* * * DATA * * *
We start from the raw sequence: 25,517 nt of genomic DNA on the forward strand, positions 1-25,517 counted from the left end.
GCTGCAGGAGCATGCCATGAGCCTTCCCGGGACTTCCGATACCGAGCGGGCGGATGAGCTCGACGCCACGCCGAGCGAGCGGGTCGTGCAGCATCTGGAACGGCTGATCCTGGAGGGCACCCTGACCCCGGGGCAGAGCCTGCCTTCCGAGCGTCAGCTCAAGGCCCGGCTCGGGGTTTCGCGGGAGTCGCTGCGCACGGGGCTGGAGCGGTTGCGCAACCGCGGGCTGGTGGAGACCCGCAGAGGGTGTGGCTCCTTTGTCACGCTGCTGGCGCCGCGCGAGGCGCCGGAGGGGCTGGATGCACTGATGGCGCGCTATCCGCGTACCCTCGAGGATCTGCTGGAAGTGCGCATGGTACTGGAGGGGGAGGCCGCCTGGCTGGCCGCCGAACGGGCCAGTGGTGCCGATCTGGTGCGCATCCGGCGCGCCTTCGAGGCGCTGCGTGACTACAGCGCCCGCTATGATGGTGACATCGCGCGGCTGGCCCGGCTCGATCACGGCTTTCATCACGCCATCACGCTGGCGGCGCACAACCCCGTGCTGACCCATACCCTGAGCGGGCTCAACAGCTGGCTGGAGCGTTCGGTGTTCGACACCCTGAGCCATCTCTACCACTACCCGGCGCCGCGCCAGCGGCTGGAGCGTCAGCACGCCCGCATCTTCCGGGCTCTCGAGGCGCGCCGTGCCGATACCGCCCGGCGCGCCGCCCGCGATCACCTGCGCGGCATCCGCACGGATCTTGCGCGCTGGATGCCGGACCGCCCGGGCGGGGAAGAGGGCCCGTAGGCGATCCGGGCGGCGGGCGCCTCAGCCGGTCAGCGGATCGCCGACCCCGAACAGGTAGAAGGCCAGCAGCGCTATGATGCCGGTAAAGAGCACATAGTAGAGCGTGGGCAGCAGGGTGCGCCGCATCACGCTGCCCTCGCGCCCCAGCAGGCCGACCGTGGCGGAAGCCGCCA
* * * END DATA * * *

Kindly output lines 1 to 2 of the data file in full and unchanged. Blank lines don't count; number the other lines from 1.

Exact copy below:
We start from the raw sequence: 25,517 nt of genomic DNA on the forward strand, positions 1-25,517 counted from the left end.
GCTGCAGGAGCATGCCATGAGCCTTCCCGGGACTTCCGATACCGAGCGGGCGGATGAGCTCGACGCCACGCCGAGCGAGCGGGTCGTGCAGCATCTGGAACGGCTGATCCTGGAGGGCACCCTGACCCCGGGGCAGAGCCTGCCTTCCGAGCGTCAGCTCAAGGCCCGGCTCGGGGTTTCGCGGGAGTCGCTGCGCACGGGGCTGGAGCGGTTGCGCAACCGCGGGCTGGTGGAGACCCGCAGAGGGTGTGGCTCCTTTGTCACGCTGCTGGCGCCGCGCGAGGCGCCGGAGGGGCTGGATGCACTGATGGCGCGCTATCCGCGTACCCTCGAGGATCTGCTGGAAGTGCGCATGGTACTGGAGGGGGAGGCCGCCTGGCTGGCCGCCGAACGGGCCAGTGGTGCCGATCTGGTGCGCATCCGGCGCGCCTTCGAGGCGCTGCGTGACTACAGCGCCCGCTATGATGGTGACATCGCGCGGCTGGCCCGGCTCGATCACGGCTTTCATCACGCCATCACGCTGGCGGCGCACAACCCCGTGCTGACCCATACCCTGAGCGGGCTCAACAGCTGGCTGGAGCGTTCGGTGTTCGACACCCTGAGCCATCTCTACCACTACCCGGCGCCGCGCCAGCGGCTGGAGCGTCAGCACGCCCGCATCTTCCGGGCTCTCGAGGCGCGCCGTGCCGATACCGCCCGGCGCGCCGCCCGCGATCACCTGCGCGGCATCCGCACGGATCTTGCGCGCTGGATGCCGGACCGCCCGGGCGGGGAAGAGGGCCCGTAGGCGATCCGGGCGGCGGGCGCCTCAGCCGGTCAGCGGATCGCCGACCCCGAACAGGTAGAAGGCCAGCAGCGCTATGATGCCGGTAAAGAGCACATAGTAGAGCGTGGGCAGCAGGGTGCGCCGCATCACGCTGCCCTCGCGCCCCAGCAGGCCGACCGTGGCGGAAGCCGCCA